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A couple of blogs ago, Tim mentioned making presentations a little less corporate.
In our industry, we present all the time. Be it pitches, creds for new clients, training reps on something we have produced with their marketers – we’re often found on our feet with a clicker in our hands. But doesn’t Powerpoint sometimes get just a little bit dull?
Microsoft have been working on LightSpace technology. It isn’t quite ready to use yet, but one day it could totally transform the flexibility of the way we present. The device will let you present on any surface at all by taking a 3D image of the room you are in, and even let you pick up a piece of your presentation and carry it across the room to project on something else – if you can’t quite imagine what that looks like, that you can see it on the video here.
The different components of your presentation can also be moved around in space on the surface you are projecting onto. You play with the light, and the system understands what you are doing through motion-tracking sensors and depth-sensing cameras. It’s all gone a bit Minority Report.
Have a look at the video and let us know what you think. Is this the best piece of presenting software you’ve ever seen, or is it a horribly unwelcome distraction that puts tech ahead of content?
Many campaigns these days claim to be ‘global’ but how many truly are? For one reason or another, the subject matter or the delivery often resonates only in certain parts of the world. Today, as I was about to conduct my first Google search of the day, I noticed a link to a new campaign from YouTube so I clicked through. What I had stumbled across was YouTube Play, a fascinating collaboration between YouTube and the Guggenheim museum in New York, involving a biennial display of creativity in online video . The concept is that any person from any country could submit an online creative video. These would then eventually be whittled down to 20 videos by a global panel of acclaimed ‘jurors’ and displayed at the Guggenheim museum.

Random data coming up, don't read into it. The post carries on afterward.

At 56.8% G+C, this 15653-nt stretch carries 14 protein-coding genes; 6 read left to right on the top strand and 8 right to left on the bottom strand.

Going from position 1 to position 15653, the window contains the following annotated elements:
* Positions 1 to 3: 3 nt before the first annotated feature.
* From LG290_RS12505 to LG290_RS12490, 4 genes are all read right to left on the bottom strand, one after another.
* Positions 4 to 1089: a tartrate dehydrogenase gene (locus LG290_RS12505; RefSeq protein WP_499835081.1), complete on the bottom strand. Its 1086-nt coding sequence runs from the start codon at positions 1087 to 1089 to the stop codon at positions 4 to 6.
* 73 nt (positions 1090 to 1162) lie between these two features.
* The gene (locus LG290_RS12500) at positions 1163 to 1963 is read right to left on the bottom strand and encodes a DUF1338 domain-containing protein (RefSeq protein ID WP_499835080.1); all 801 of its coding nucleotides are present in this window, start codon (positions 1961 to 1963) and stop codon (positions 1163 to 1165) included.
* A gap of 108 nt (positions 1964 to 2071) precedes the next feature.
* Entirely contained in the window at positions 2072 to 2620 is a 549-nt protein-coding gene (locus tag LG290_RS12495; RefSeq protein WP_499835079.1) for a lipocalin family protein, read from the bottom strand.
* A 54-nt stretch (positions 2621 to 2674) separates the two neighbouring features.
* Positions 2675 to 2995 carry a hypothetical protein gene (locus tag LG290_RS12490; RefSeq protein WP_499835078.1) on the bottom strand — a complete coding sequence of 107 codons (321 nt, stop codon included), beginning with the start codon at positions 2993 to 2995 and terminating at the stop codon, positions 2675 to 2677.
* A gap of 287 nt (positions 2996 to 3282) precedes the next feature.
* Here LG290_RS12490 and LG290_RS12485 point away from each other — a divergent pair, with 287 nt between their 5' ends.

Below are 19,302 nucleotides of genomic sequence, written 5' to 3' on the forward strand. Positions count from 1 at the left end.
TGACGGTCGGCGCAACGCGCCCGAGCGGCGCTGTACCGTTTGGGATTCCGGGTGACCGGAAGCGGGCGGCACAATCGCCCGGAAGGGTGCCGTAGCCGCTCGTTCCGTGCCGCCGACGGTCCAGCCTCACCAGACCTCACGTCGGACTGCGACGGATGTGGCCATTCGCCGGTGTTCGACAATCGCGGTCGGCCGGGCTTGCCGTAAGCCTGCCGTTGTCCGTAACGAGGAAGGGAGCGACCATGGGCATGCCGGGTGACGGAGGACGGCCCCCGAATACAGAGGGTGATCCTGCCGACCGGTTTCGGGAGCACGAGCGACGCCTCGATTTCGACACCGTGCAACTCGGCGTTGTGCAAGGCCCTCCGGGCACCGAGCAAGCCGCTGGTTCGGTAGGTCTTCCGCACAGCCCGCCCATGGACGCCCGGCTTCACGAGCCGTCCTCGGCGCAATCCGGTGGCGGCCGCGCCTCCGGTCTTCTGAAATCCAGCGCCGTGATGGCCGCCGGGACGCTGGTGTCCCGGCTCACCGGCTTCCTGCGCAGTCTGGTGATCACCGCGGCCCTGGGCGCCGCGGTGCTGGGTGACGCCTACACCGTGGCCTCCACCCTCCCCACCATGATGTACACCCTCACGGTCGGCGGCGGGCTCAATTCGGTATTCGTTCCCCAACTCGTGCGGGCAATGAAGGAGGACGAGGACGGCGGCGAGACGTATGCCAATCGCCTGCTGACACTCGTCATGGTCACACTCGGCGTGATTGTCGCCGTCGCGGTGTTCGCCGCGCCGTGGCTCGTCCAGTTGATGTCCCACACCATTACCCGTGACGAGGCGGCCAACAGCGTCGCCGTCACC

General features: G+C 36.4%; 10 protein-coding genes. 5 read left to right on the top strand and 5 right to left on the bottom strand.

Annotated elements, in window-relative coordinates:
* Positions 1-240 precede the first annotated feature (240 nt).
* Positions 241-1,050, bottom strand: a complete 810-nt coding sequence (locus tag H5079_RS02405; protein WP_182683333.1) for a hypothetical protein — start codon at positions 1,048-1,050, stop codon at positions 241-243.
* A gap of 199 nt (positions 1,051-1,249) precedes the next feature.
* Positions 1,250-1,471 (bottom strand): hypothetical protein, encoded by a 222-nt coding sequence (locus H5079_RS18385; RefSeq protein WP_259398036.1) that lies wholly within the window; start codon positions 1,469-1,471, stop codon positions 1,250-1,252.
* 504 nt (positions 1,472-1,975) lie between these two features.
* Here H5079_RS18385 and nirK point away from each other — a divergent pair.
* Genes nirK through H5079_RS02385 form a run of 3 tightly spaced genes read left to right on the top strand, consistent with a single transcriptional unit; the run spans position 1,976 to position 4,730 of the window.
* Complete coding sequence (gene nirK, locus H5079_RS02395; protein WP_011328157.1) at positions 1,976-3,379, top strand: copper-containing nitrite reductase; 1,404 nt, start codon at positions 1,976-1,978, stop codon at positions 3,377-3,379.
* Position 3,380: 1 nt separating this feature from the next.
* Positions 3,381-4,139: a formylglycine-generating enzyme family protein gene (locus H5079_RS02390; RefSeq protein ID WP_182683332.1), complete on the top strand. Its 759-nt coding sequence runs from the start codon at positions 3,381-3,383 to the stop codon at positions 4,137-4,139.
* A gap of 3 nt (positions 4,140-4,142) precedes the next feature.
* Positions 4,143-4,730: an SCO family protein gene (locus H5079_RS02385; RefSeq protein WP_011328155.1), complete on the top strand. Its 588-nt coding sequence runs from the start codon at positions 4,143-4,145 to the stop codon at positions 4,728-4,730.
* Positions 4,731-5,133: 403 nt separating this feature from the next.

Judging day is 21 October with a live event to be broadcasted on its YouTube channel straight from New York at 8pm (EST). The competition currently stands at 125 shortlisted videos which have been narrowed down from over 23,000 submissions across 91 countries. So we cannot deny that this is a genuinely global campaign. In addition, the channel hosting all content has only been active since this May and has achieved an accomplished 35,344 subscribers and over 10.5 million channel views.
Not only has this campaign successfully reached across borders, it has also demonstrated the true essence of web 2.0. It is connecting people across the world on a digital, social platform with a common interest to engage in art and more importantly inspire and share ideas.